What’s considered to be a deceptive trade practice?

Both state and federal laws exist on the books aimed at protecting consumers from being taken advantage of by both retailers and manufacturers. The overwhelming goal in passing these laws was to dissuade the parties from making exaggerated or deceptive claims when either advertising or marketing their products.

A person or company that purposely misleads a consumer with the end goal of getting them to commit to buying either a service or product can be charged with deceptive trade practices under most any states’ laws.

Odometer tampering and false advertising are perhaps two of the most common examples of consumer fraud.

Other common types of deceptive trade practices are representing a product as new when it’s instead been reconditioned or refurbished or saying that a service needs to be performed when it really doesn’t. Selling counterfeit goods and stating the products have a person or company’s stamp of approval when they really don’t are two other examples of deceptive business practices.

While different jurisdictions’ laws may vary, many impose a standard penalty of as much as $25,000 for each violation. In most cases, plaintiffs are also afforded the right to file a defective trade practice lawsuit as well. If you’re able to do so, then you may be able to recover attorney fees, court costs and as much as three times your actual damages in your case. In some cases, there may even be a minimum damage amount that must be paid.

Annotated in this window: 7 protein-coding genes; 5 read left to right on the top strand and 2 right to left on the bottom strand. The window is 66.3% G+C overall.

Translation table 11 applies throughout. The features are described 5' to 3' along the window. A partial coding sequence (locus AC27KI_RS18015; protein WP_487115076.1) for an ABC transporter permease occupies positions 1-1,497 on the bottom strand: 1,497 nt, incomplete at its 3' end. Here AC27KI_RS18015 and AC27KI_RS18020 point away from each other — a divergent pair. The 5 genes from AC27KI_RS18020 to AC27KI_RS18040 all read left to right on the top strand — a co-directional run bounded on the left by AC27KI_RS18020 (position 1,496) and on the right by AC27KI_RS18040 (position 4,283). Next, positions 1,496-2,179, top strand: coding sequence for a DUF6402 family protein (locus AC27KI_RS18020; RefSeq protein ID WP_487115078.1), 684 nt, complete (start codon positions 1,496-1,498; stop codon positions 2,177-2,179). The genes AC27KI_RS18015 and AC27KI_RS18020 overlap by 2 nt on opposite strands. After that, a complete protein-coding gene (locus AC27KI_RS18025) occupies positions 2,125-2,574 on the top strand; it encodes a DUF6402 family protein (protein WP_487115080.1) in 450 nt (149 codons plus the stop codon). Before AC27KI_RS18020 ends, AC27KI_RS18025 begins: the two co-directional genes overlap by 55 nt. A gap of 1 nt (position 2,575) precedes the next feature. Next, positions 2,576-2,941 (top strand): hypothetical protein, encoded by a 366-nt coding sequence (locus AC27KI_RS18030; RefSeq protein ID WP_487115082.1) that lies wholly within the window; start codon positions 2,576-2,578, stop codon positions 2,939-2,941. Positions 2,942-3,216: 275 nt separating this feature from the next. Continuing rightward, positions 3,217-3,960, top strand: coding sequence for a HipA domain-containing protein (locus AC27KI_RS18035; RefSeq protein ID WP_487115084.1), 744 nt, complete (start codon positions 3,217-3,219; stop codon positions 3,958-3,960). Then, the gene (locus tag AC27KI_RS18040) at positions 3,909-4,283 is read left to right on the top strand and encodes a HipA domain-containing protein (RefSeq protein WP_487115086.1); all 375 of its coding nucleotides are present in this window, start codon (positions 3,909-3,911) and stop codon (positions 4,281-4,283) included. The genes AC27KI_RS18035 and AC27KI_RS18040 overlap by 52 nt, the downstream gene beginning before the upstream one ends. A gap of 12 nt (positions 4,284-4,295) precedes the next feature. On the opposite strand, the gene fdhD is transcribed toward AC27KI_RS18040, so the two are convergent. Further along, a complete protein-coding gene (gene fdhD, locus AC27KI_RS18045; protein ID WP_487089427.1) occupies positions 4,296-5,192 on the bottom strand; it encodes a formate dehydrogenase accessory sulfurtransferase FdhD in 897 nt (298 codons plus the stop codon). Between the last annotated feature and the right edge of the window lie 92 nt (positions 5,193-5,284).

Since many companies do business not just in their own state, but others as well, many lawmakers have joined in adopting the Uniform Deceptive Trade Practices Act (UDTPA).

If you believe that you’ve been deceived by a company, especially in terms of how they’ve marketed or advertised their product, then a Vadnais Heights attorney can advise you of potential legal remedies that can be pursued in your case.

Source: FindLaw, “Details on state deceptive trade practices,” accessed May 25, 2018